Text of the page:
On September 28, 2015 while continuing my 2-year archeological dig at the historical Land of Kysor (park), I unearthed what is believe to be a third battle field. It is assumed this to be the traditional site where two rival tribes, using their 9 or 10 best warriors would engage in the clubbing of projectiles thrown at them thrown at them by a machine.
One at a time these very young and brave warriors would step in front of this machine. Each tribe member could defend with only a round long stick and quick reflexes. The machine was backed up by 9 or 10 members of the other tribe. Each tribe had a unique name. The goal, I believe, was to take out three of the opposing tribe at a time.
This ancient ritual included a dug out. Tribal members and reserve forces could hide while watching one of their tribal members step onto the field to wage battle with that machine. Some would be asked to “self-sacrifice.” Each youthful sacrifice would be met with cheers as another tribal member who had distracted the other tribe by hitting the projectile would advance further behind the lines of the opposing tribe.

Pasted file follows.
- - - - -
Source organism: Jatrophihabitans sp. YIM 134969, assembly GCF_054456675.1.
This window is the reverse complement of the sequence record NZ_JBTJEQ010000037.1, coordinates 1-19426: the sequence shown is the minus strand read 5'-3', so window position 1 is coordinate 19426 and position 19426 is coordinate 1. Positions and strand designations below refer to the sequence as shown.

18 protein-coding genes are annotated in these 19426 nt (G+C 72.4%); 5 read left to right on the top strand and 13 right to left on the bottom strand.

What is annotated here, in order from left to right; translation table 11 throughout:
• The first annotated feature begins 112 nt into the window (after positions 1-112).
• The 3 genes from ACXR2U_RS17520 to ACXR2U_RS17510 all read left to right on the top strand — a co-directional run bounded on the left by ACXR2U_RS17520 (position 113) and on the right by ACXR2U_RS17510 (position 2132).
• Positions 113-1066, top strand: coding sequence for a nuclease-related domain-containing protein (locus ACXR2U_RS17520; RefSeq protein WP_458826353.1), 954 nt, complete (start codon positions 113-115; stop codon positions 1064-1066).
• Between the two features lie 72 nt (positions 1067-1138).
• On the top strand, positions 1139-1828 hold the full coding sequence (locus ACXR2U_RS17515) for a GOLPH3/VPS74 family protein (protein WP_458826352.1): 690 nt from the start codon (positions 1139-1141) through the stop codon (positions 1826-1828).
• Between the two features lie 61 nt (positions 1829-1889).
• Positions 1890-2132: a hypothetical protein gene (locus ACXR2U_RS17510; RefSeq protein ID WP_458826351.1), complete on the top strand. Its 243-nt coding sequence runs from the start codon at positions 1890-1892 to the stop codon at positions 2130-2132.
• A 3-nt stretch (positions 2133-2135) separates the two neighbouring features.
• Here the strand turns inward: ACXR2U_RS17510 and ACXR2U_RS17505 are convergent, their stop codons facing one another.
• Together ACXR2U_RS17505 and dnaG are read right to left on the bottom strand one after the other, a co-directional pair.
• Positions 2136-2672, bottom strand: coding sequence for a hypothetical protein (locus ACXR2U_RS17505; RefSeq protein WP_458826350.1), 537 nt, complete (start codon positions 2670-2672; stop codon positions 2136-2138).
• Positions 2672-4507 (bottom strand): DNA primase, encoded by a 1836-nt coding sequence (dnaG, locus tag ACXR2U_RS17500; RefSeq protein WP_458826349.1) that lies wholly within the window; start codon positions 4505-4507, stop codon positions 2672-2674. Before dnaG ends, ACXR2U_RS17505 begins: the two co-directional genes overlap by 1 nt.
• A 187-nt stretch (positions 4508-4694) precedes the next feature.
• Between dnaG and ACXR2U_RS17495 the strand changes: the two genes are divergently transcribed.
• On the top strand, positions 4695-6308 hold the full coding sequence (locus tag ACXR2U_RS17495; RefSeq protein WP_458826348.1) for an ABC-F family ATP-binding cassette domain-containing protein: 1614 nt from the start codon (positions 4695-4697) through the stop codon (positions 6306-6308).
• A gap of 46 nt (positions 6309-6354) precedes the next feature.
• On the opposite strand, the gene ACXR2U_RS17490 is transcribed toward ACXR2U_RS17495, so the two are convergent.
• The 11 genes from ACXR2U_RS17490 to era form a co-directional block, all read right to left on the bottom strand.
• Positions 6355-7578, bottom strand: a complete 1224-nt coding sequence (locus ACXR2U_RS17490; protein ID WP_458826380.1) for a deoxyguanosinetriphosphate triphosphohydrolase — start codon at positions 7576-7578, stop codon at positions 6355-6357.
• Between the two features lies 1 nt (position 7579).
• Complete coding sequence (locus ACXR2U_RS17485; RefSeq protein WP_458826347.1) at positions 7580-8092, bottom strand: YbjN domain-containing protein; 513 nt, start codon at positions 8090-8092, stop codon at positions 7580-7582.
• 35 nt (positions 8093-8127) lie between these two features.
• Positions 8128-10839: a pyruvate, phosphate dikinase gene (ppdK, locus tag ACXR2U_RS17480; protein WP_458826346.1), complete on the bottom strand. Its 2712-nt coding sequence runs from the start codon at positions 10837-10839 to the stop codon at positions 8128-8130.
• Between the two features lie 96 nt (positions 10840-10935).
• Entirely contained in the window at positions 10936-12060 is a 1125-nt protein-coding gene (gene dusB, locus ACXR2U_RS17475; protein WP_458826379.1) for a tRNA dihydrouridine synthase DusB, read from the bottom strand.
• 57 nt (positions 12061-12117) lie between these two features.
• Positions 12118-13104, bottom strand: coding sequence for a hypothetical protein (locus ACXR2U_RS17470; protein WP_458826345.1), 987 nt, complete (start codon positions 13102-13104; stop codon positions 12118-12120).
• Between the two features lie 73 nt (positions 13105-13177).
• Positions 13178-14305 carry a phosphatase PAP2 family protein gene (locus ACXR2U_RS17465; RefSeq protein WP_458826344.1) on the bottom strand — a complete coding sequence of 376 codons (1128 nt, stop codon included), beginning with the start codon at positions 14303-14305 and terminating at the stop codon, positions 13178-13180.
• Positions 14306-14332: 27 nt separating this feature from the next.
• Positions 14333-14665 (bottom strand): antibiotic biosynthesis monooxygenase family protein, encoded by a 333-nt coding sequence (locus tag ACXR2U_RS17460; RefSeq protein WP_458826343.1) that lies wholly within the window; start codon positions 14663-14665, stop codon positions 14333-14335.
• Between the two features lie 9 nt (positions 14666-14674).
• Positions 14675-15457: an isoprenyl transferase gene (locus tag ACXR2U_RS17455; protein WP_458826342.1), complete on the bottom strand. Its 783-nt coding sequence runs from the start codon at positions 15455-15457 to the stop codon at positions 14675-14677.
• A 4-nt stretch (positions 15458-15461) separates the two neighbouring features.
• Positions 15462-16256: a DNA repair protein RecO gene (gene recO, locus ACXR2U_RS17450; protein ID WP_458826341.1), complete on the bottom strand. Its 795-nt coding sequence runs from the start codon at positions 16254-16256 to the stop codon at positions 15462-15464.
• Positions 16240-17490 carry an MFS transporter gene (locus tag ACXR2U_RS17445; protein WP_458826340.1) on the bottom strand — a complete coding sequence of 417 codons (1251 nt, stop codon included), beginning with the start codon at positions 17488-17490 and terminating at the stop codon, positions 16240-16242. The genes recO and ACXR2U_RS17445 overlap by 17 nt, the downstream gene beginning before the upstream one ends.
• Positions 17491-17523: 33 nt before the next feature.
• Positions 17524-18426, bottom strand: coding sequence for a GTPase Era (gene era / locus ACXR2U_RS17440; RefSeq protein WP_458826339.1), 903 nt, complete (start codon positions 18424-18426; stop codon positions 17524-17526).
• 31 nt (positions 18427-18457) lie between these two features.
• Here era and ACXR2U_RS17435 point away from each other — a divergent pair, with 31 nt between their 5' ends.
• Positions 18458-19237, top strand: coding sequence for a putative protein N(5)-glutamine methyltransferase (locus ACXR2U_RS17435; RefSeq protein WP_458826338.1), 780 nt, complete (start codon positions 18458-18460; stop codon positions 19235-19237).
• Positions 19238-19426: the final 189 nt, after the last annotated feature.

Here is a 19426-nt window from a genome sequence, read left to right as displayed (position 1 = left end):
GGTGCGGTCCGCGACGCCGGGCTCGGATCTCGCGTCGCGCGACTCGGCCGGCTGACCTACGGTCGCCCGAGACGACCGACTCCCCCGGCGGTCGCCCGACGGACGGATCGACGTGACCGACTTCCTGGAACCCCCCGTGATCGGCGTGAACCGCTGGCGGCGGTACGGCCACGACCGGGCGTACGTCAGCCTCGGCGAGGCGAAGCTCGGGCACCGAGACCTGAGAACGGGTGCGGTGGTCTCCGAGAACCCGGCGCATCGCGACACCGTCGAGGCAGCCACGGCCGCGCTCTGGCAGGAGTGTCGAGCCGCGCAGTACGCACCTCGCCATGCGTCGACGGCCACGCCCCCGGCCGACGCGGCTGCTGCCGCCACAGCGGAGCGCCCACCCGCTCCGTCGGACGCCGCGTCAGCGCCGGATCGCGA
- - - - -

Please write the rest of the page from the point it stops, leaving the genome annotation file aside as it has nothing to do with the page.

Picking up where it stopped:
This excavation continues. A box in the ground found next to the high ground mound shows where this tossing machine was tethered. If a tribal member was successful at defending him or herself with this rounded stick, s/he would then race behind enemy lines. Opposing tribal members would then throw the same projectile at the one who successfully hit it; all without further assistance from the tethered machine.
Over the past two years two other battle fields have been discovered and are now excavated. Those interested in this ancient ritual are welcome to visit and use these ancient fields of battle.
I have amassed significant information during my archeological digs as ancient tribal members stop by to share their experiences with the machine and opposing tribes. Some had sons or daughters who did self-sacrifice for their tribe. We must remember them and train future warriors.
Archaeological digs are very similar to deep study of the Bible. The more of this ancient history book we dig into, the more we realize it makes a lot of sense. One can’t dig just one hole in a research. The dots need to be connected by discovery digging. Eventually the dots connect themselves.